It's open season on cash housed in money market funds.
For a year the government backed more than $2.5 trillion of investments in such funds, but the Treasury Department allowed that guarantee to expire last month. The lapse may prompt an exodus from money market funds and provide banks and brokerage firms a rare opportunity to snag deposits in the current low-rate environment.
As many bankers found in recent years, having a low-cost deposit base is essential in building spread income and bolstering the bottom line.
Sherief Meleis, a managing director at Novantas LLC, said there is a tendency for customers to go "short and liquid" when interest rates are low, and that banks have plenty of products that fit those needs.
"This should be a good situation for deposit-gathering," said Donald Mullineaux, a finance professor at the University of Kentucky. "Banks have learned the lesson that low-cost deposits are important to profitability, and they will go after those funds."
The Treasury Department stepped in with a guarantee for money market mutual funds following the September 2008 collapse of Lehman Brothers Holdings Inc. In Lehman's wake, several funds' net asset values dropped below a dollar, a rare occurrence called "breaking the buck" that had not taken place since 1994. The government's backing was designed to prevent a run on those funds.
In a report issued last month, the Treasury said that nearly 1,500 funds participated in the program, with $3.22 trillion in funds covered at the initiative's peak. The report said the department never had to cover any shortfalls and actually earned $1.2 billion by charging mutual funds for the guarantee. The program was allowed to expire "due to improved market confidence," the report said.
Meleis said, however, that "there is a perception of less safety in money market mutual funds" with the backing lifted.
Mullineaux said money market mutual funds also have a disadvantage when it comes to rates in the current environment. "They are still tied to short-term Treasury rates, which are extremely low right now," he said. The average maturity of a money market fund is less than a month, he said, which would correlate with a 0.06% rate for a one-month Treasury at Oct. 7.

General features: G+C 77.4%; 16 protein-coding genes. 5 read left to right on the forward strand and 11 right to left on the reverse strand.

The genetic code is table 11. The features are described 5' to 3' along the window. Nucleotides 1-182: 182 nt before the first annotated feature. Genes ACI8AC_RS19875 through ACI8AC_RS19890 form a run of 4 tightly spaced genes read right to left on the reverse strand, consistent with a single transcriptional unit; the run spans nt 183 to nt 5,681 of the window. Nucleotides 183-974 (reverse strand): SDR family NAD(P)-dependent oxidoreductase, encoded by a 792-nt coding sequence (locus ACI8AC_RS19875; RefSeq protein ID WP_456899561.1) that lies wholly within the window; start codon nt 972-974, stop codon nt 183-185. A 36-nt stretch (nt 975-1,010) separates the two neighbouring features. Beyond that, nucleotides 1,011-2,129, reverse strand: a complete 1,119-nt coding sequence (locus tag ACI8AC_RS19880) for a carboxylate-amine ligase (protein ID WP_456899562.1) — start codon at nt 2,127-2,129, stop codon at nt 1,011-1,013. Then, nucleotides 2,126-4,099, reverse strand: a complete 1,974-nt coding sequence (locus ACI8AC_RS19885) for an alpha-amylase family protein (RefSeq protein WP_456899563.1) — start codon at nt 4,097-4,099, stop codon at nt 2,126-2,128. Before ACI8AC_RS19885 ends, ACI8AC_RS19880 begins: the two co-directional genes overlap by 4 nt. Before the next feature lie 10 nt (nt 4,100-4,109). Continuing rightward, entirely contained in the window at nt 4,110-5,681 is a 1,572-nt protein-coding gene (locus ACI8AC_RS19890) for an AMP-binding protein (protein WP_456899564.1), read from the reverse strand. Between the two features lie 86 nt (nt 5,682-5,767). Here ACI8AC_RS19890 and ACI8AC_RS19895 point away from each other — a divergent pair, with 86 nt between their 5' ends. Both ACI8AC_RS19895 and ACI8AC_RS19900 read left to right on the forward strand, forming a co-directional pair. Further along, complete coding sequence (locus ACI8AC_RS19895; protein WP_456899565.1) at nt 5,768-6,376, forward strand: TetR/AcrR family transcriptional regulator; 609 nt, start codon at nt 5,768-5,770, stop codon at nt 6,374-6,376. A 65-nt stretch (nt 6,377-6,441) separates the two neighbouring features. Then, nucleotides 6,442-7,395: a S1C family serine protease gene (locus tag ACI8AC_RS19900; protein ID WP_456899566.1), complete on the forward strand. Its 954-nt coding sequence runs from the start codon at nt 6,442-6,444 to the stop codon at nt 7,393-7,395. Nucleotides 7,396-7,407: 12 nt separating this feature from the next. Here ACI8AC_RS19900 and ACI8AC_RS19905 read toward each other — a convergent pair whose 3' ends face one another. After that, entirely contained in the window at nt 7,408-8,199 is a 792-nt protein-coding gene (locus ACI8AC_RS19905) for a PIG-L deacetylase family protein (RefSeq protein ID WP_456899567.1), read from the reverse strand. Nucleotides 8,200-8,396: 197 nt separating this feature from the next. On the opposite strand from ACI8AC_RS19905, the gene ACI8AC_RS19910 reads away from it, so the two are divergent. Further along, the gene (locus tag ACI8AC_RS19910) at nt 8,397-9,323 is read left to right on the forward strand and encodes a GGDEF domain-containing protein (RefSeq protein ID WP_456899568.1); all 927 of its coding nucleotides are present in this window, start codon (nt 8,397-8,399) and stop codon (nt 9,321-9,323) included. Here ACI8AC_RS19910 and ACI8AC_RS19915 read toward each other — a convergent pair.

In comparison, several banks are offering one-month certificates of deposit at 1% or more, according to data from BankRate.com.
P. Andrew Will, the director of consumer banking product management at KeyCorp, said most who invest in money market mutual funds do so out of a real or perceived need for liquidity. Banks can offer several products, such as short-term CDs and savings accounts, that can provide liquidity at a higher rate of return, he said. "It is all about the right type of funding at the right type of price," Will said.
Data indicates that banking companies have been effective moving money from mutual funds into savings products. At Sept. 21, balances in retail money funds had fallen 20% this year, according to Federal Reserve data. Balances in savings accounts at banks and thrifts, in contrast, grew 13%.
Such momentum may be short-lived. The biggest competitor for banks may be the resurgent stock market, which could give companies such as Charles Schwab Corp. and Fidelity Investments a chance to move clients over to brokerage accounts. The Dow Jones industrial average has gained 17.4% since early July; the KBW Bank Index is up 34%.
"Deposit levels will not be as robust next year for banks," Meleis warned. "Since growth rates are expected to slow, it is more important than ever for banks to take share now, and one way to do that is to target these mutual funds."
A shift back to stocks could help big banking companies. Bank of America Corp., for instance, resurrected Merrill Lynch & Co.'s iconic bull symbol as part of a broader effort to lure clients to advisory services.
Sallie Krawcheck, who runs those businesses for the company, made her pitch at a news conference for a new marketing push. "It feels to me as though the momentum is turning" back to brokerage and wealth management, she said.
Meleis said he believes banks can land a "fair share" of money leaving mutual funds, particularly among clients who need the safest investments. While the government guarantee for money market mutual funds elapsed, the Federal Deposit Insurance Corp. continues to insure bank deposits up to $250,000.